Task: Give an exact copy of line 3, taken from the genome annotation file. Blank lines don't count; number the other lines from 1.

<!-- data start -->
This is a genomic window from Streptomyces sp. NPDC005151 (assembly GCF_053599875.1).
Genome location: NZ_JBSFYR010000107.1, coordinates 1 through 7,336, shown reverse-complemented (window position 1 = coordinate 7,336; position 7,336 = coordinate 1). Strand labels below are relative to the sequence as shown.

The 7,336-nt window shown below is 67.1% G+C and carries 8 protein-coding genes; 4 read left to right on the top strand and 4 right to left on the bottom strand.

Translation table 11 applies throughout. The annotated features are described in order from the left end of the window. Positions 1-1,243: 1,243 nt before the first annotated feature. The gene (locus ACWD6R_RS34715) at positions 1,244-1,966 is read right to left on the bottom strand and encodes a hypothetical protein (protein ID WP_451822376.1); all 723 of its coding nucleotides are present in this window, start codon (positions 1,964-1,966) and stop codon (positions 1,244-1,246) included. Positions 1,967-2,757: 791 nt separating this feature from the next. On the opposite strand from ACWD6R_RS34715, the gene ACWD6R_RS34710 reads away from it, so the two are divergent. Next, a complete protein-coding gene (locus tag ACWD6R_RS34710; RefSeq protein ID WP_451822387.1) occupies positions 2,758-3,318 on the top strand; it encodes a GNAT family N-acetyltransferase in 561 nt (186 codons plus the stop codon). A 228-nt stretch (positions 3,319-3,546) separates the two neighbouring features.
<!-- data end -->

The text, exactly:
The 7,336-nt window shown below is 67.1% G+C and carries 8 protein-coding genes; 4 read left to right on the top strand and 4 right to left on the bottom strand.